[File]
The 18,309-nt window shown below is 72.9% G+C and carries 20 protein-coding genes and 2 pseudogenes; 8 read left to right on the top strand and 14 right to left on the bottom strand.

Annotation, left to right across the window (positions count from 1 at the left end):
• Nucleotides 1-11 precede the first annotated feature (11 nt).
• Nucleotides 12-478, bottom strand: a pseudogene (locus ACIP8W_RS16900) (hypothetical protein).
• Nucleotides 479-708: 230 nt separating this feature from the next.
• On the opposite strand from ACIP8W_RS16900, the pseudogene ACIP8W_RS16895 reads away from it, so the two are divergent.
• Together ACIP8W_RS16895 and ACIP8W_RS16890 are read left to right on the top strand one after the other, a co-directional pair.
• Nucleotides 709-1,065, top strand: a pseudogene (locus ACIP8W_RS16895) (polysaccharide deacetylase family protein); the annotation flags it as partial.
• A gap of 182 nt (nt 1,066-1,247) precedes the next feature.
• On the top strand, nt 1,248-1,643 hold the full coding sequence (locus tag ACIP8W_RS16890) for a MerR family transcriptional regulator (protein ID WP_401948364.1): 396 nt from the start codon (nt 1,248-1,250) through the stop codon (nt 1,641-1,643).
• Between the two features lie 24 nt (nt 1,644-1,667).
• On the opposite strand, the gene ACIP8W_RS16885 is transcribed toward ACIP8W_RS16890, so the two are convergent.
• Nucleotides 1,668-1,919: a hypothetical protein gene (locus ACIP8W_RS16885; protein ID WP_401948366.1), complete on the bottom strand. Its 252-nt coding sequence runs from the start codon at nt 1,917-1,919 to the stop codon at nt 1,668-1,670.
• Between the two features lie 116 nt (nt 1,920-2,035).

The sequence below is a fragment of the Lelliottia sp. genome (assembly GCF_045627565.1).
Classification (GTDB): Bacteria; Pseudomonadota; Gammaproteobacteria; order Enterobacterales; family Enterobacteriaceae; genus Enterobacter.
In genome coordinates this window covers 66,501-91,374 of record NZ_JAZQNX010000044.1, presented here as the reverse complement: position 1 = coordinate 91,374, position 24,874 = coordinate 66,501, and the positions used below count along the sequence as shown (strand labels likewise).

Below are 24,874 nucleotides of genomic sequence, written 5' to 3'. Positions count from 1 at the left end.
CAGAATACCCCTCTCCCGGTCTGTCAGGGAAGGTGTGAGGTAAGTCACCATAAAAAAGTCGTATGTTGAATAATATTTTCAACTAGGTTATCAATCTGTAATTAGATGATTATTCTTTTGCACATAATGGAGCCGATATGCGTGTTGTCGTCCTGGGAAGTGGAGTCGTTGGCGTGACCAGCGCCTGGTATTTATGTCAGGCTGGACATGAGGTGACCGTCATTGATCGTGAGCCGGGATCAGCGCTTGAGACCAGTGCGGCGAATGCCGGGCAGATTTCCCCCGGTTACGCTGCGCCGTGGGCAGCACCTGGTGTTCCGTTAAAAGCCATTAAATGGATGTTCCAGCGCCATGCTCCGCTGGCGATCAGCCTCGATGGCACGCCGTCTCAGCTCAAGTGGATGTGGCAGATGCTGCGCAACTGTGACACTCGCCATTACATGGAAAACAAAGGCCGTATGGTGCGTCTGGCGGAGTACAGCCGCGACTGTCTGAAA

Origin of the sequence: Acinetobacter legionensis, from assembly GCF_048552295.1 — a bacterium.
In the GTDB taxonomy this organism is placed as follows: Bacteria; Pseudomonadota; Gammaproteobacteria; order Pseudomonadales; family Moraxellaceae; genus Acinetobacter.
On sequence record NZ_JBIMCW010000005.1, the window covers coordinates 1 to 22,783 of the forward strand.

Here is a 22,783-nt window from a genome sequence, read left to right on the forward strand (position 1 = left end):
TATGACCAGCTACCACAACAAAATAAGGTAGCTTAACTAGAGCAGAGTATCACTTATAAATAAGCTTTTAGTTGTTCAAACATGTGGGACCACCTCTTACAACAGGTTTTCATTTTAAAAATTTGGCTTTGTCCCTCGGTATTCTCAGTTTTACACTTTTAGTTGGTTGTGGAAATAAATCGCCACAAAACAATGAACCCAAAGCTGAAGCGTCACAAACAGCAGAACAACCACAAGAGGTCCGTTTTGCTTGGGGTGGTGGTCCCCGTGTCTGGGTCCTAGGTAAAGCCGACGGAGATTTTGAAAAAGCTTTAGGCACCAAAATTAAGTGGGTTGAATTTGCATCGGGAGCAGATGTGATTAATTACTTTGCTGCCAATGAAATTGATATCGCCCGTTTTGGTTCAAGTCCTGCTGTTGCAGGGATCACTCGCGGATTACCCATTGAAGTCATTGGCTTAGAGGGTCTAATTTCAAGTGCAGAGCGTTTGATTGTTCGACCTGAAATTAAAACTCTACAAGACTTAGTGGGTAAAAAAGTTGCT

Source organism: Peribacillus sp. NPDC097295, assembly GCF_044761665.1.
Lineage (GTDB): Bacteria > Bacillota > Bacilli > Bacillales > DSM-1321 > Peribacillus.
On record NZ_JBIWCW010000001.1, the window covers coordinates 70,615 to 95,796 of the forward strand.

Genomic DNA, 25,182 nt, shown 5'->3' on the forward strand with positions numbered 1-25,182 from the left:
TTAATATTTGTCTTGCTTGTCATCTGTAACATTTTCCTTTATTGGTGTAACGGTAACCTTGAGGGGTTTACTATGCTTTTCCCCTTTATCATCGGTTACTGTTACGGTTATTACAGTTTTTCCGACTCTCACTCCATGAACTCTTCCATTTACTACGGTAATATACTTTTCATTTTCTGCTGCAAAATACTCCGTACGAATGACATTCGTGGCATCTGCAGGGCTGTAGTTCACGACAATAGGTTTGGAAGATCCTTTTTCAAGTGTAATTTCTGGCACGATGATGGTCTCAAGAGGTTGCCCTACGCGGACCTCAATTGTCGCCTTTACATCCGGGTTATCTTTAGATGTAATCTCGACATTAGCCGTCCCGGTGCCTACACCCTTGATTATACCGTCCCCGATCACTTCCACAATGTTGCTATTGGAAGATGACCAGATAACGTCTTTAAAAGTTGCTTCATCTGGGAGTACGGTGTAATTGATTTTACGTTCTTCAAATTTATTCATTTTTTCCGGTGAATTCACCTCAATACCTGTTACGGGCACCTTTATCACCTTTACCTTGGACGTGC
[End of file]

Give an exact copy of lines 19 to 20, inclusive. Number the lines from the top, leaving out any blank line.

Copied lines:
CAGAATACCCCTCTCCCGGTCTGTCAGGGAAGGTGTGAGGTAAGTCACCATAAAAAAGTCGTATGTTGAATAATATTTTCAACTAGGTTATCAATCTGTAATTAGATGATTATTCTTTTGCACATAATGGAGCCGATATGCGTGTTGTCGTCCTGGGAAGTGGAGTCGTTGGCGTGACCAGCGCCTGGTATTTATGTCAGGCTGGACATGAGGTGACCGTCATTGATCGTGAGCCGGGATCAGCGCTTGAGACCAGTGCGGCGAATGCCGGGCAGATTTCCCCCGGTTACGCTGCGCCGTGGGCAGCACCTGGTGTTCCGTTAAAAGCCATTAAATGGATGTTCCAGCGCCATGCTCCGCTGGCGATCAGCCTCGATGGCACGCCGTCTCAGCTCAAGTGGATGTGGCAGATGCTGCGCAACTGTGACACTCGCCATTACATGGAAAACAAAGGCCGTATGGTGCGTCTGGCGGAGTACAGCCGCGACTGTCTGAAA

Origin of the sequence: Acinetobacter legionensis, from assembly GCF_048552295.1 — a bacterium.